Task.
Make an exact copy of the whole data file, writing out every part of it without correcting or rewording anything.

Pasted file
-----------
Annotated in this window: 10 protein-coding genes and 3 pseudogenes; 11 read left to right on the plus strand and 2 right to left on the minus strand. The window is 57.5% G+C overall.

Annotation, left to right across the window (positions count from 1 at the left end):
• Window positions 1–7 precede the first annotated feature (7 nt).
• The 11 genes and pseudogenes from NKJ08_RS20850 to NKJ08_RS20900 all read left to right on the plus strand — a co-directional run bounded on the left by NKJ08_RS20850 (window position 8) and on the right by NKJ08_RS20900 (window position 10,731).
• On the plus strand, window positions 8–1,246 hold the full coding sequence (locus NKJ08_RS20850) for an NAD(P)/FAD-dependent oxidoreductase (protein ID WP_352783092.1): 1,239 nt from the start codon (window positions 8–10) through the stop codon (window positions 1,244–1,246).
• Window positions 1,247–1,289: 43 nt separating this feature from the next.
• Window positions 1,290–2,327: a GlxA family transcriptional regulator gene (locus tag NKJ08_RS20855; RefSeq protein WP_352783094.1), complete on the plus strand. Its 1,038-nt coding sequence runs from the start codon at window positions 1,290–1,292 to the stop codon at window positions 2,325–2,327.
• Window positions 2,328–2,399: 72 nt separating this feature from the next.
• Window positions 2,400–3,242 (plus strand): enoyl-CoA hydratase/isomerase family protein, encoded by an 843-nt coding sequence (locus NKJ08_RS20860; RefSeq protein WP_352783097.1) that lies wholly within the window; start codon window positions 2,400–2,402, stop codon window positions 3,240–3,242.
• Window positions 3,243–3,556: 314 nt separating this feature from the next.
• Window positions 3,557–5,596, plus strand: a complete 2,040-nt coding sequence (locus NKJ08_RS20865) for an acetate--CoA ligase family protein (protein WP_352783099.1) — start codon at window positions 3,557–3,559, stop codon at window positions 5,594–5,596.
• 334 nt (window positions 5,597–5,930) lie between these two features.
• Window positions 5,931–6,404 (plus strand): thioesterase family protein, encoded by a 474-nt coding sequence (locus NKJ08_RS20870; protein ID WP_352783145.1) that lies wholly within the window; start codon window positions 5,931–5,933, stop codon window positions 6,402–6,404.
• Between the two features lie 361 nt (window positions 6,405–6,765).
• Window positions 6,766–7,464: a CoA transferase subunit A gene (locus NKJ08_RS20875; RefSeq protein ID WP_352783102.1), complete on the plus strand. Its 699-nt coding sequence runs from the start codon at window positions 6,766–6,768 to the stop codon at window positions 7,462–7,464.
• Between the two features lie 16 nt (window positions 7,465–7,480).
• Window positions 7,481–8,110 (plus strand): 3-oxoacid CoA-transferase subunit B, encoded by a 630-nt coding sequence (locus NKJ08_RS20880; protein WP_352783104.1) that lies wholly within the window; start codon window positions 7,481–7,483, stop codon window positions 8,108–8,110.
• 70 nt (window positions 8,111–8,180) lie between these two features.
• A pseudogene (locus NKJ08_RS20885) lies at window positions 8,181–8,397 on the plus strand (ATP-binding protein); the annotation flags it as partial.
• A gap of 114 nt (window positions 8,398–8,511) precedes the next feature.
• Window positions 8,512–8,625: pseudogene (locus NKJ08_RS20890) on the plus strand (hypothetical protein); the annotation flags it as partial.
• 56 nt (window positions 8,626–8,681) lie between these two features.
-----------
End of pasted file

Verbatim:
Annotated in this window: 10 protein-coding genes and 3 pseudogenes; 11 read left to right on the plus strand and 2 right to left on the minus strand. The window is 57.5% G+C overall.

Annotation, left to right across the window (positions count from 1 at the left end):
• Window positions 1–7 precede the first annotated feature (7 nt).
• The 11 genes and pseudogenes from NKJ08_RS20850 to NKJ08_RS20900 all read left to right on the plus strand — a co-directional run bounded on the left by NKJ08_RS20850 (window position 8) and on the right by NKJ08_RS20900 (window position 10,731).
• On the plus strand, window positions 8–1,246 hold the full coding sequence (locus NKJ08_RS20850) for an NAD(P)/FAD-dependent oxidoreductase (protein ID WP_352783092.1): 1,239 nt from the start codon (window positions 8–10) through the stop codon (window positions 1,244–1,246).
• Window positions 1,247–1,289: 43 nt separating this feature from the next.
• Window positions 1,290–2,327: a GlxA family transcriptional regulator gene (locus tag NKJ08_RS20855; RefSeq protein WP_352783094.1), complete on the plus strand. Its 1,038-nt coding sequence runs from the start codon at window positions 1,290–1,292 to the stop codon at window positions 2,325–2,327.
• Window positions 2,328–2,399: 72 nt separating this feature from the next.
• Window positions 2,400–3,242 (plus strand): enoyl-CoA hydratase/isomerase family protein, encoded by an 843-nt coding sequence (locus NKJ08_RS20860; RefSeq protein WP_352783097.1) that lies wholly within the window; start codon window positions 2,400–2,402, stop codon window positions 3,240–3,242.
• Window positions 3,243–3,556: 314 nt separating this feature from the next.
• Window positions 3,557–5,596, plus strand: a complete 2,040-nt coding sequence (locus NKJ08_RS20865) for an acetate--CoA ligase family protein (protein WP_352783099.1) — start codon at window positions 3,557–3,559, stop codon at window positions 5,594–5,596.
• 334 nt (window positions 5,597–5,930) lie between these two features.
• Window positions 5,931–6,404 (plus strand): thioesterase family protein, encoded by a 474-nt coding sequence (locus NKJ08_RS20870; protein ID WP_352783145.1) that lies wholly within the window; start codon window positions 5,931–5,933, stop codon window positions 6,402–6,404.
• Between the two features lie 361 nt (window positions 6,405–6,765).
• Window positions 6,766–7,464: a CoA transferase subunit A gene (locus NKJ08_RS20875; RefSeq protein ID WP_352783102.1), complete on the plus strand. Its 699-nt coding sequence runs from the start codon at window positions 6,766–6,768 to the stop codon at window positions 7,462–7,464.
• Between the two features lie 16 nt (window positions 7,465–7,480).
• Window positions 7,481–8,110 (plus strand): 3-oxoacid CoA-transferase subunit B, encoded by a 630-nt coding sequence (locus NKJ08_RS20880; protein WP_352783104.1) that lies wholly within the window; start codon window positions 7,481–7,483, stop codon window positions 8,108–8,110.
• 70 nt (window positions 8,111–8,180) lie between these two features.
• A pseudogene (locus NKJ08_RS20885) lies at window positions 8,181–8,397 on the plus strand (ATP-binding protein); the annotation flags it as partial.
• A gap of 114 nt (window positions 8,398–8,511) precedes the next feature.
• Window positions 8,512–8,625: pseudogene (locus NKJ08_RS20890) on the plus strand (hypothetical protein); the annotation flags it as partial.
• 56 nt (window positions 8,626–8,681) lie between these two features.